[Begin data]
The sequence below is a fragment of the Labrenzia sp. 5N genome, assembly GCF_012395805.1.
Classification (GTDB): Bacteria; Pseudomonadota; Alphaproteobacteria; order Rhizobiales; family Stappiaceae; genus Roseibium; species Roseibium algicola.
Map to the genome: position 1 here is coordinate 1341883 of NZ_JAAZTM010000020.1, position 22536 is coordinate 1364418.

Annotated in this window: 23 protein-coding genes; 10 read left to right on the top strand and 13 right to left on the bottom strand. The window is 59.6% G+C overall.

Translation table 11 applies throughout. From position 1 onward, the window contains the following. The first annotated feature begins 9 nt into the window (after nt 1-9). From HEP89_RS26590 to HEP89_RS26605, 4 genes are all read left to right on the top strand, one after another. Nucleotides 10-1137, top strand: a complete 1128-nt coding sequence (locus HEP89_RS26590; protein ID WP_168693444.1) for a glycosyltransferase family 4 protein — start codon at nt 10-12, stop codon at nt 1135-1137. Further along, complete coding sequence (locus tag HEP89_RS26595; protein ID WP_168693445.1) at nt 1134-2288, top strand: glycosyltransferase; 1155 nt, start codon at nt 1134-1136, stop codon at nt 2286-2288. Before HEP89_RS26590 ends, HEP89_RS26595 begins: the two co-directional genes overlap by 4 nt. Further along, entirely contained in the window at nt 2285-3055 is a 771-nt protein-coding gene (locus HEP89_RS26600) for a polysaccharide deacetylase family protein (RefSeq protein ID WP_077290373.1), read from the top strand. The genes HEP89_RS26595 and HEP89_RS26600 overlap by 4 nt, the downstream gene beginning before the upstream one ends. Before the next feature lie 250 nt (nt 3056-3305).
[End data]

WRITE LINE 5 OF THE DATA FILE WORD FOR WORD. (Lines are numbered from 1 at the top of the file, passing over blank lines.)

Translation table 11 applies throughout. From position 1 onward, the window contains the following. The first annotated feature begins 9 nt into the window (after nt 1-9). From HEP89_RS26590 to HEP89_RS26605, 4 genes are all read left to right on the top strand, one after another. Nucleotides 10-1137, top strand: a complete 1128-nt coding sequence (locus HEP89_RS26590; protein ID WP_168693444.1) for a glycosyltransferase family 4 protein — start codon at nt 10-12, stop codon at nt 1135-1137. Further along, complete coding sequence (locus tag HEP89_RS26595; protein ID WP_168693445.1) at nt 1134-2288, top strand: glycosyltransferase; 1155 nt, start codon at nt 1134-1136, stop codon at nt 2286-2288. Before HEP89_RS26590 ends, HEP89_RS26595 begins: the two co-directional genes overlap by 4 nt. Further along, entirely contained in the window at nt 2285-3055 is a 771-nt protein-coding gene (locus HEP89_RS26600) for a polysaccharide deacetylase family protein (RefSeq protein ID WP_077290373.1), read from the top strand. The genes HEP89_RS26595 and HEP89_RS26600 overlap by 4 nt, the downstream gene beginning before the upstream one ends. Before the next feature lie 250 nt (nt 3056-3305).